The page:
Greene King scores high in World Cup drinking stakes


A warm summer and the World Cup provided pub chain and brewer Greene King “positive momentum” for a boost in sales, the company has revealed in its latest trading update.

The Greene King IPA, OId Speckled Hen and Abbot Ale brewer saw an increase in like-for-like sales of 2.8% in the 18 weeks to September 2.

Growth over the last 10 weeks was at 3.2%.

Greene King’s branded local pubs traded well, with comparable sales up 5.5%, driven by football fans during England’s impressive run to the World Cup semi-finals.

A total of 3.7 million pints of beer were sold during England’s seven World Cup matches and like-for-like sales on the day of the semi-final were up 61%.

Greene King said: “This strong performance was underpinned by the ongoing benefits from our sales driving investment to further improve our value, service and quality, and boosted by the weather and a successful World Cup.”

The operator said it remained on course to dispose of 100-110 pubs this year while expecting to open around nine new venues.

Greene King shares surged 11% in early trading.

Greene King
Image: The company, based in Bury St Edmunds, was founded in 1799

Russ Mould, investment director at AJ Bell said that nothing in Greene King’s statement should have been a surprise, “on first take.”

“Sales have been boosted by the hot summer weather and England doing well in the World Cup.

“These were obvious catalysts which should have already been priced in by the market.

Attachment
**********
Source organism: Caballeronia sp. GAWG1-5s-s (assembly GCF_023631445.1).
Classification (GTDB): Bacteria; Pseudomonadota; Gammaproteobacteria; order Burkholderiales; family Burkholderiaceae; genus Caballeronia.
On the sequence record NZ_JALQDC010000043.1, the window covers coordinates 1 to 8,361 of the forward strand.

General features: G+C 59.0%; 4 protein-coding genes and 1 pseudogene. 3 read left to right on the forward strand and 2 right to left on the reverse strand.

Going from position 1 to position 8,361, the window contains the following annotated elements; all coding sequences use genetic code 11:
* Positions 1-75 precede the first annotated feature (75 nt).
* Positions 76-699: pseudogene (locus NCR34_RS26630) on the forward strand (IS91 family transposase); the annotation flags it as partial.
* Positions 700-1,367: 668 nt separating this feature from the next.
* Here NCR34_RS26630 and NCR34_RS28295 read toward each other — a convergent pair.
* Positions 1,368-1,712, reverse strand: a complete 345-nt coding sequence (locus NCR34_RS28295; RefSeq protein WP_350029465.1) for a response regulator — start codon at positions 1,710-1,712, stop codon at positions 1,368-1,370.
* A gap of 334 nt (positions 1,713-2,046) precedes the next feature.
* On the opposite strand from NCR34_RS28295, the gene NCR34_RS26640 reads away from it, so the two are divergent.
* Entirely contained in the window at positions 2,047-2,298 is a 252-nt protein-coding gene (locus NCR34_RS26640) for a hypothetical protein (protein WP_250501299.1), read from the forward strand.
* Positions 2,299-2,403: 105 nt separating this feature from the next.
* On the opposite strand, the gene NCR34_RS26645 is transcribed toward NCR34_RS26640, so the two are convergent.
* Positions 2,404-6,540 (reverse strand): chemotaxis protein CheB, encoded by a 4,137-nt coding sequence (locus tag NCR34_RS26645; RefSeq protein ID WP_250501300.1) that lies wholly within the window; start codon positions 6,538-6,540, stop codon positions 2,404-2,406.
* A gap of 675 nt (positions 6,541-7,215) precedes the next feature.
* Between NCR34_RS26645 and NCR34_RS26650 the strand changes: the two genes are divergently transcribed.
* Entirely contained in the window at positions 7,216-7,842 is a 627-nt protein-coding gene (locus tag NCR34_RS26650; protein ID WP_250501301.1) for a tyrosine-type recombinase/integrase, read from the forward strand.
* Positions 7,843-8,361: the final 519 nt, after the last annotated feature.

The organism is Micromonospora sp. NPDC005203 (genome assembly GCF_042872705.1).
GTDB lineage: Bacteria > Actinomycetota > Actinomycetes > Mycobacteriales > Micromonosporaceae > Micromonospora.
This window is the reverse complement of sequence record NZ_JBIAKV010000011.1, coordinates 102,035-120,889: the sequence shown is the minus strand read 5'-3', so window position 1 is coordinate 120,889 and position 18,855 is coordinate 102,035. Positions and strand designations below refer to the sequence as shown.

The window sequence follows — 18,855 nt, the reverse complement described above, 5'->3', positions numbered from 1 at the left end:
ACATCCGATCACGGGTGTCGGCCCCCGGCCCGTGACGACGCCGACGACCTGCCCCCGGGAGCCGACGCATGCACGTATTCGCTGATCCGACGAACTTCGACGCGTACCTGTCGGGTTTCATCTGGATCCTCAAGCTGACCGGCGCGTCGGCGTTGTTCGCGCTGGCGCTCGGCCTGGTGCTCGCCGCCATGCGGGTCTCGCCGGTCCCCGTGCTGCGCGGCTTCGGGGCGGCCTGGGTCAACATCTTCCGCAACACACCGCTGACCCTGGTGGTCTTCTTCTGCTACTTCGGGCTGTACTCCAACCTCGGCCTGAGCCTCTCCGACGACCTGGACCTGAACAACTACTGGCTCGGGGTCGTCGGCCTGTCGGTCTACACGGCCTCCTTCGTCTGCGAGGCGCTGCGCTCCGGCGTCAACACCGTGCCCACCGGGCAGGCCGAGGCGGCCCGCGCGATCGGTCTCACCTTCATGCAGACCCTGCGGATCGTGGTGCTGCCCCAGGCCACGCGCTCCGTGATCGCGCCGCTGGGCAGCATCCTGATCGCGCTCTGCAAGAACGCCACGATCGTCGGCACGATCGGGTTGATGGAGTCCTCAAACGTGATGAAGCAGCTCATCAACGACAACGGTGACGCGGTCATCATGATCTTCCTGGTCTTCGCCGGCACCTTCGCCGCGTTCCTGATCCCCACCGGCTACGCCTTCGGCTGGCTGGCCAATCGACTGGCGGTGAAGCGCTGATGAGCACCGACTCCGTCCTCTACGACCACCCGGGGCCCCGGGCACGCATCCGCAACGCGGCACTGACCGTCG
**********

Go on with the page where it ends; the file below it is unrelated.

“But in the case of Greene King, the market has clearly been worried about other issues, hence why its share price had been in a falling trend throughout the summer, up until today.

“Many analysts have been bearish on the stock and reduced earnings expectations earlier this year, expressing concerns about trading health and whether it would generate enough free cash flow to pay for the much-prized dividend.”

In November last year, Greene King warned of tough market conditions “for the next two to three years” after higher costs and a squeeze on household incomes were blamed for a fall in first-half profits.

Pre-tax profits, stripping out one-off items, fell 8% to £128m for the 24 weeks to 15 October 2017 compared with the same period in the previous year.

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The group, based in Bury St Edmunds, Suffolk, was founded in 1799 and operates nearly 3,000 pubs, restaurants and hotels, and owns brands including Hungry Horse and Chef & Brewer.

It currently employs around 39,000 people.

From – SkyNews


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